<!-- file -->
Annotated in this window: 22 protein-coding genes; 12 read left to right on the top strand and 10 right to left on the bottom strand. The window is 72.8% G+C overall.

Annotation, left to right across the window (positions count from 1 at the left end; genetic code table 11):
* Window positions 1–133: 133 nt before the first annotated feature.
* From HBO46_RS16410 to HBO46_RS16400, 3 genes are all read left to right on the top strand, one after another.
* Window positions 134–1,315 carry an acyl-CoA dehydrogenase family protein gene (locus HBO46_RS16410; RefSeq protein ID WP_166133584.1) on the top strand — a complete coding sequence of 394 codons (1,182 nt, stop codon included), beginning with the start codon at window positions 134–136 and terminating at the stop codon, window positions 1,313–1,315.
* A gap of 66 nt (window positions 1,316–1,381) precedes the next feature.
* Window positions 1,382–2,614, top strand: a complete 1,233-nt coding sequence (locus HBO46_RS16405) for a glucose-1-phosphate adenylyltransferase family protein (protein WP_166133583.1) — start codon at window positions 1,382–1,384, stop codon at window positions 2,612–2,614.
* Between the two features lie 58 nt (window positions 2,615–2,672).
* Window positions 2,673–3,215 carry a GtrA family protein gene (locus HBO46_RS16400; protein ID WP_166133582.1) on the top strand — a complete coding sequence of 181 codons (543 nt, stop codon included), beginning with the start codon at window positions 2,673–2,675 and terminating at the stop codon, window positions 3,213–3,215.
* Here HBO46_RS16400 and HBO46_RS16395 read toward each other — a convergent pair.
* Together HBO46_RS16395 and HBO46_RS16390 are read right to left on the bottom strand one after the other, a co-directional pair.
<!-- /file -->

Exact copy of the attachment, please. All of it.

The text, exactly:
Annotated in this window: 22 protein-coding genes; 12 read left to right on the top strand and 10 right to left on the bottom strand. The window is 72.8% G+C overall.

Annotation, left to right across the window (positions count from 1 at the left end; genetic code table 11):
* Window positions 1–133: 133 nt before the first annotated feature.
* From HBO46_RS16410 to HBO46_RS16400, 3 genes are all read left to right on the top strand, one after another.
* Window positions 134–1,315 carry an acyl-CoA dehydrogenase family protein gene (locus HBO46_RS16410; RefSeq protein ID WP_166133584.1) on the top strand — a complete coding sequence of 394 codons (1,182 nt, stop codon included), beginning with the start codon at window positions 134–136 and terminating at the stop codon, window positions 1,313–1,315.
* A gap of 66 nt (window positions 1,316–1,381) precedes the next feature.
* Window positions 1,382–2,614, top strand: a complete 1,233-nt coding sequence (locus HBO46_RS16405) for a glucose-1-phosphate adenylyltransferase family protein (protein WP_166133583.1) — start codon at window positions 1,382–1,384, stop codon at window positions 2,612–2,614.
* Between the two features lie 58 nt (window positions 2,615–2,672).
* Window positions 2,673–3,215 carry a GtrA family protein gene (locus HBO46_RS16400; protein ID WP_166133582.1) on the top strand — a complete coding sequence of 181 codons (543 nt, stop codon included), beginning with the start codon at window positions 2,673–2,675 and terminating at the stop codon, window positions 3,213–3,215.
* Here HBO46_RS16400 and HBO46_RS16395 read toward each other — a convergent pair.
* Together HBO46_RS16395 and HBO46_RS16390 are read right to left on the bottom strand one after the other, a co-directional pair.